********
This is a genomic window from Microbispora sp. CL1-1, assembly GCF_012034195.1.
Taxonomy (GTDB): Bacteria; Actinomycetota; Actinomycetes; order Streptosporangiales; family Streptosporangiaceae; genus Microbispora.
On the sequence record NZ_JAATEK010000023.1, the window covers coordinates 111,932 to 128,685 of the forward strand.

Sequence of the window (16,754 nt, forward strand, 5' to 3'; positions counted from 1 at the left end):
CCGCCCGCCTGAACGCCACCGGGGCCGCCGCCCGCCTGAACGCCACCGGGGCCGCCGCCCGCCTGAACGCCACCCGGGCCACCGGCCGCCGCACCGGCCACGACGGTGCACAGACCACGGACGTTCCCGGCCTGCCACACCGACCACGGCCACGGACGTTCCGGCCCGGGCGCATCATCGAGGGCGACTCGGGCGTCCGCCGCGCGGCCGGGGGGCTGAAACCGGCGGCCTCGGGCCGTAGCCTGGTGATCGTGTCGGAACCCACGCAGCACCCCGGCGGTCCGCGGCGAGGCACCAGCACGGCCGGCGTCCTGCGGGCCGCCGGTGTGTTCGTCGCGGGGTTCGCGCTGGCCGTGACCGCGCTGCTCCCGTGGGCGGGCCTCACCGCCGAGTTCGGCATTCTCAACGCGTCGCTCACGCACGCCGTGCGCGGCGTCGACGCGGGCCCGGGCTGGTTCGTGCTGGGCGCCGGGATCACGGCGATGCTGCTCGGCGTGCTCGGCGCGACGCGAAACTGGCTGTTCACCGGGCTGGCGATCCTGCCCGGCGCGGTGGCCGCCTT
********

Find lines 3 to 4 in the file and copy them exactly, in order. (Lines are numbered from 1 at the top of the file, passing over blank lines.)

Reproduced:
On the sequence record NZ_JAATEK010000023.1, the window covers coordinates 111,932 to 128,685 of the forward strand.

Sequence of the window (16,754 nt, forward strand, 5' to 3'; positions counted from 1 at the left end):